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The Truth About Debt Counselling

Learn to manage your debt.

Eamonn Ryan



Financial management speedometer

Thanks to the recent economic upheaval, people are more familiar with debt than they would like to be. Unfortunately, they are also applying for debt counselling for all the wrong reasons – thinking they can avoid their debts when they really need to confront them with lifestyle changes.

Debt counselling is not a ‘hiding place’

The debt counselling system is becoming bogged down by the weight of a huge number of applications, currently more than 7 000 a month, many of which are from people who should not be applying for debt counselling in the first place. According to Stats SA, the number of people who applied for debt counselling rocketed from 36 246 in November 2008 to 132 291 by November 2009.

Who should use debt counselling?

Of the flood of applications, a percentage is from people desperate for ways to escape repaying their debts and therefore opting to hide behind debt counselling. According to Stats SA, applicants are typically people who on average earn about R10 000 a month, have ten different credit accounts across various credit providers and are being threatened with imminent legal action.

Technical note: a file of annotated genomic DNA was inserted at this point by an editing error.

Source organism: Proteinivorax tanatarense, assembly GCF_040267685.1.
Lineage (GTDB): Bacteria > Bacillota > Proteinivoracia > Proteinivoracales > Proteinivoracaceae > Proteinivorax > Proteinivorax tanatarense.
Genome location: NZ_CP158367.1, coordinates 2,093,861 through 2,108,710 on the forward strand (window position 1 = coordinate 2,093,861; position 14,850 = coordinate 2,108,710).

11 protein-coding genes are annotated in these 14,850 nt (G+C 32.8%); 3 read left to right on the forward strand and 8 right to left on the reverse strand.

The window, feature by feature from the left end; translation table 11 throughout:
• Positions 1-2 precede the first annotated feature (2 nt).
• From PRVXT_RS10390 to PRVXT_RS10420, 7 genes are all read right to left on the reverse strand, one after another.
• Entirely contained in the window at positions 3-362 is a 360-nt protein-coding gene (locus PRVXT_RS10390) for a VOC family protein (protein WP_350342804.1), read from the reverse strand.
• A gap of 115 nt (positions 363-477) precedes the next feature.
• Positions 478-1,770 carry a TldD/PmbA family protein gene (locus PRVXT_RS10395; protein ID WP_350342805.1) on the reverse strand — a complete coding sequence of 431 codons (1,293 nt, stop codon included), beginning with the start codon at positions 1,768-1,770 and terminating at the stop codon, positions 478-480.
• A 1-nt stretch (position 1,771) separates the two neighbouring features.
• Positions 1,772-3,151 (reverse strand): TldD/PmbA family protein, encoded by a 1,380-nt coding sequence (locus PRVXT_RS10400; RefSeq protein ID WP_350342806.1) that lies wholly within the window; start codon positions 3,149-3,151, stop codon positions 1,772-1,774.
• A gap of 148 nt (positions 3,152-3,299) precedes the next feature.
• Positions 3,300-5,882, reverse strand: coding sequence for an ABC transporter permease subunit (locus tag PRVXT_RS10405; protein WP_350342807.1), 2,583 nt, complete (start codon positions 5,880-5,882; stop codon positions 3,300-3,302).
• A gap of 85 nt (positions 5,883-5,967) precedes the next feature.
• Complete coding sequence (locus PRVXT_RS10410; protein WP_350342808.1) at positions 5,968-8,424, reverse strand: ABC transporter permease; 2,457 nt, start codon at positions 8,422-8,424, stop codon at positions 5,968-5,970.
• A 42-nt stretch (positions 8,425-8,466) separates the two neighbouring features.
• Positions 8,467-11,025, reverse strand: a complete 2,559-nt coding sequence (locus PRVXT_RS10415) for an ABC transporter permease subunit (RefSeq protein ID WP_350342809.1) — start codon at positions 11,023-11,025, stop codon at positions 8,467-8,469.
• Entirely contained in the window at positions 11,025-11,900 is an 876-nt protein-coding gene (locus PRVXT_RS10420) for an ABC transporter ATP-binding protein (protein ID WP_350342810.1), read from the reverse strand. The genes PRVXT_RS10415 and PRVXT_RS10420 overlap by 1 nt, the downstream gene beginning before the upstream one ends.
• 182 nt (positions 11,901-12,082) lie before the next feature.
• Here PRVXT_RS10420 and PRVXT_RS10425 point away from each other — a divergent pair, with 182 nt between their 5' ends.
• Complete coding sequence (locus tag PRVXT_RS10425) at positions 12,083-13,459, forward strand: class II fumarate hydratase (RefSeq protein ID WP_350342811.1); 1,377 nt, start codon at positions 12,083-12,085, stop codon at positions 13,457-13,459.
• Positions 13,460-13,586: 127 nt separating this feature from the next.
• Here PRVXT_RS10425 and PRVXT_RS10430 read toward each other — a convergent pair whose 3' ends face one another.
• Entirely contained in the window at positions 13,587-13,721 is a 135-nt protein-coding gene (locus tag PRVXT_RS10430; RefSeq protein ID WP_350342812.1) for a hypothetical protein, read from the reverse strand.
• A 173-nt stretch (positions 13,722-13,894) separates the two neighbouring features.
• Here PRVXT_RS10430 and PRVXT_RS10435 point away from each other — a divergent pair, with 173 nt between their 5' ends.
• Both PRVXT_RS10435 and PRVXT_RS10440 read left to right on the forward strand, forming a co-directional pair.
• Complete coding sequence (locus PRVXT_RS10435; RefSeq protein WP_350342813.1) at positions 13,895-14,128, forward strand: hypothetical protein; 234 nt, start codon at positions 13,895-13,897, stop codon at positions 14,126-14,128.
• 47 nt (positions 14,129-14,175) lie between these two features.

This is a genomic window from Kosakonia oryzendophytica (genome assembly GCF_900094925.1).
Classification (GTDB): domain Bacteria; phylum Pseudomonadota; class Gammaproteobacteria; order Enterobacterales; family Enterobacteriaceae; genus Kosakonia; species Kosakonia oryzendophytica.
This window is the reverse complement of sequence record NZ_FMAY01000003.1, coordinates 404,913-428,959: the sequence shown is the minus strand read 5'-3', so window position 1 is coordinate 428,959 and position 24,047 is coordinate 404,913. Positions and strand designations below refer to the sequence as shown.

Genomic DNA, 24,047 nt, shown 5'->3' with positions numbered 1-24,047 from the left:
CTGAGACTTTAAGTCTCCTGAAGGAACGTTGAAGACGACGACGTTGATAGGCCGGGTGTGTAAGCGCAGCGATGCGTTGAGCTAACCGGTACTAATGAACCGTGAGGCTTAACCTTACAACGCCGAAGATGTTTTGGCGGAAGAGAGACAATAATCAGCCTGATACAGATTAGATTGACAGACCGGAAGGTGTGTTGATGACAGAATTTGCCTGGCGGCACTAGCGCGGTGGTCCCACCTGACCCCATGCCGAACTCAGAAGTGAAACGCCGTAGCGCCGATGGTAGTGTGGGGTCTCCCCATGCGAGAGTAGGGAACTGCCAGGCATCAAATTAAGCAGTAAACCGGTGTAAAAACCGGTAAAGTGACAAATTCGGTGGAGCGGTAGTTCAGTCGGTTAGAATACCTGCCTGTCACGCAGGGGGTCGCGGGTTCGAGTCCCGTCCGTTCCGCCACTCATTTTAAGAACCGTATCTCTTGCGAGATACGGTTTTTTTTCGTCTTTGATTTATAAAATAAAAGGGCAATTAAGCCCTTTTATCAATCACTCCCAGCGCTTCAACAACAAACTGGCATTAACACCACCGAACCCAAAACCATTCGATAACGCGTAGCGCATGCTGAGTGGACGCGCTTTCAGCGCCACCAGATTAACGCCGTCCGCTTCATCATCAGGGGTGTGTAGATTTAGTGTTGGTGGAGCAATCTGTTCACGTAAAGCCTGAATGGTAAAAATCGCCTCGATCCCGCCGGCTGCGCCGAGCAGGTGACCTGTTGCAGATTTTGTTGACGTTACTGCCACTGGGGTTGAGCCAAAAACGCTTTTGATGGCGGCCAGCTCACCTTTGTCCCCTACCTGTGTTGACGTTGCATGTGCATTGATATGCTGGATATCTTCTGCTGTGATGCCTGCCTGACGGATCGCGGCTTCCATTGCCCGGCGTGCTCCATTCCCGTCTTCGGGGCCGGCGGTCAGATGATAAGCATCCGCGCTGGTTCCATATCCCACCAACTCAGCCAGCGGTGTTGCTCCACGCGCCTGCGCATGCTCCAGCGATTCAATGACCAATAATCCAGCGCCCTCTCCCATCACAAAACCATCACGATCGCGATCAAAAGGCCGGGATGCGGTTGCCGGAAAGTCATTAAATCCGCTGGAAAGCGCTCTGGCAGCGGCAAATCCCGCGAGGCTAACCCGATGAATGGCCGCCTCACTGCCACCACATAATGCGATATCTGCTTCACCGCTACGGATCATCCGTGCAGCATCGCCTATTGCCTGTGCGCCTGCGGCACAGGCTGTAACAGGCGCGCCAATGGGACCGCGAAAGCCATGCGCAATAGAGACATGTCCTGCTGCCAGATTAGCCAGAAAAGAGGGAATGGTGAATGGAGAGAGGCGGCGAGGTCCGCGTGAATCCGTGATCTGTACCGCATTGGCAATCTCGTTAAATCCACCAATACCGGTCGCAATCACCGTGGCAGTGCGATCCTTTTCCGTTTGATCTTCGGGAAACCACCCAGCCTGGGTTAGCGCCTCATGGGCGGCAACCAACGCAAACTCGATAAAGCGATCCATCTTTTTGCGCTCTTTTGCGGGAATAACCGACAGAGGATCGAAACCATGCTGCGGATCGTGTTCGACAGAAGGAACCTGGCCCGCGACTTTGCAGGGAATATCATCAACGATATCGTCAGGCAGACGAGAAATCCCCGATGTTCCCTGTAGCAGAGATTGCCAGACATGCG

That applies to a lot of us in the current economic climate, but sensible people do not seek debt counselling – it has unpleasant consequences, especially for the businessman and entrepreneur. Everything that can be done through debt counselling (except the temporary protection from creditors) can also be achieved in direct negotiation with those creditors.

This may involve repaying debts over a longer period of time, or such similar solutions aimed at stretching your cash flow, but typically means implementing the lifestyle changes necessary to achieve solvency. Gabriel Davel, CEO of the National Credit Regulator, says that this deluge of unnecessary claims is creating a bottleneck in the system and inhibiting the timeous debt counselling of genuine applicants.